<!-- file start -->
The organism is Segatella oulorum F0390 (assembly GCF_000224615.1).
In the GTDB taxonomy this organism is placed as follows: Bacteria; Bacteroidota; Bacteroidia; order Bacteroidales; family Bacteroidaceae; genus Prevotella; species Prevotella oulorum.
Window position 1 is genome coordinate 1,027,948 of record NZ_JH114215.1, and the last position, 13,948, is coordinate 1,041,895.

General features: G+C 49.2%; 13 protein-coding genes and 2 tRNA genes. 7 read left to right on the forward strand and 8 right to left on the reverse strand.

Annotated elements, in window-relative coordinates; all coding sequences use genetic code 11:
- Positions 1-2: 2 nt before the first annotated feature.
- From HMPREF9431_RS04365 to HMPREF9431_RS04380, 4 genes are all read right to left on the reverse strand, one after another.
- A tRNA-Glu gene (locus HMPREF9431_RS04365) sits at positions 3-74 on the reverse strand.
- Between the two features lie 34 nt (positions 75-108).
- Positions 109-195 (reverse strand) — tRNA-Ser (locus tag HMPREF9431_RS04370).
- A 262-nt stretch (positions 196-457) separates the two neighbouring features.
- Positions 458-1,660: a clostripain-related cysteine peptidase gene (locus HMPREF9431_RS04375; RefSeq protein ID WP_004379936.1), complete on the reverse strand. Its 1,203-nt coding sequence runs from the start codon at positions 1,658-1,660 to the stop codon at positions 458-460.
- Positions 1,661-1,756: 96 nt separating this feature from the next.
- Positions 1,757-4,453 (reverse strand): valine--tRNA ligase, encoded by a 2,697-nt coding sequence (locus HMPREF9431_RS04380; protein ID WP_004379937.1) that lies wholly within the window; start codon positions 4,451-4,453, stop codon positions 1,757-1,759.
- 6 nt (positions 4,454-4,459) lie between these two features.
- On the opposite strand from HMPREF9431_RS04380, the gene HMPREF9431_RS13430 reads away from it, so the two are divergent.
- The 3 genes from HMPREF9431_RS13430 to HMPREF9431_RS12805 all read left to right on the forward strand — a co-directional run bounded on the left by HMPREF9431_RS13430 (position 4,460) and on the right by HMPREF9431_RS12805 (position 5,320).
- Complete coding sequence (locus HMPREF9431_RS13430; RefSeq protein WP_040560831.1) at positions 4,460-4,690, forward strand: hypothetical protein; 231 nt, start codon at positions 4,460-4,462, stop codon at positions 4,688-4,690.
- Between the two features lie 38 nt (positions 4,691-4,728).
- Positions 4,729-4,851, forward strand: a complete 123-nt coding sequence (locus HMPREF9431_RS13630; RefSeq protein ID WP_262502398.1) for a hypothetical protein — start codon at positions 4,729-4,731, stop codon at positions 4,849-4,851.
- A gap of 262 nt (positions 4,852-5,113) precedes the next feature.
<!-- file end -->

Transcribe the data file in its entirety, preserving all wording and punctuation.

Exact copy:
The organism is Segatella oulorum F0390 (assembly GCF_000224615.1).
In the GTDB taxonomy this organism is placed as follows: Bacteria; Bacteroidota; Bacteroidia; order Bacteroidales; family Bacteroidaceae; genus Prevotella; species Prevotella oulorum.
Window position 1 is genome coordinate 1,027,948 of record NZ_JH114215.1, and the last position, 13,948, is coordinate 1,041,895.

General features: G+C 49.2%; 13 protein-coding genes and 2 tRNA genes. 7 read left to right on the forward strand and 8 right to left on the reverse strand.

Annotated elements, in window-relative coordinates; all coding sequences use genetic code 11:
- Positions 1-2: 2 nt before the first annotated feature.
- From HMPREF9431_RS04365 to HMPREF9431_RS04380, 4 genes are all read right to left on the reverse strand, one after another.
- A tRNA-Glu gene (locus HMPREF9431_RS04365) sits at positions 3-74 on the reverse strand.
- Between the two features lie 34 nt (positions 75-108).
- Positions 109-195 (reverse strand) — tRNA-Ser (locus tag HMPREF9431_RS04370).
- A 262-nt stretch (positions 196-457) separates the two neighbouring features.
- Positions 458-1,660: a clostripain-related cysteine peptidase gene (locus HMPREF9431_RS04375; RefSeq protein ID WP_004379936.1), complete on the reverse strand. Its 1,203-nt coding sequence runs from the start codon at positions 1,658-1,660 to the stop codon at positions 458-460.
- Positions 1,661-1,756: 96 nt separating this feature from the next.
- Positions 1,757-4,453 (reverse strand): valine--tRNA ligase, encoded by a 2,697-nt coding sequence (locus HMPREF9431_RS04380; protein ID WP_004379937.1) that lies wholly within the window; start codon positions 4,451-4,453, stop codon positions 1,757-1,759.
- 6 nt (positions 4,454-4,459) lie between these two features.
- On the opposite strand from HMPREF9431_RS04380, the gene HMPREF9431_RS13430 reads away from it, so the two are divergent.
- The 3 genes from HMPREF9431_RS13430 to HMPREF9431_RS12805 all read left to right on the forward strand — a co-directional run bounded on the left by HMPREF9431_RS13430 (position 4,460) and on the right by HMPREF9431_RS12805 (position 5,320).
- Complete coding sequence (locus HMPREF9431_RS13430; RefSeq protein WP_040560831.1) at positions 4,460-4,690, forward strand: hypothetical protein; 231 nt, start codon at positions 4,460-4,462, stop codon at positions 4,688-4,690.
- Between the two features lie 38 nt (positions 4,691-4,728).
- Positions 4,729-4,851, forward strand: a complete 123-nt coding sequence (locus HMPREF9431_RS13630; RefSeq protein ID WP_262502398.1) for a hypothetical protein — start codon at positions 4,729-4,731, stop codon at positions 4,849-4,851.
- A gap of 262 nt (positions 4,852-5,113) precedes the next feature.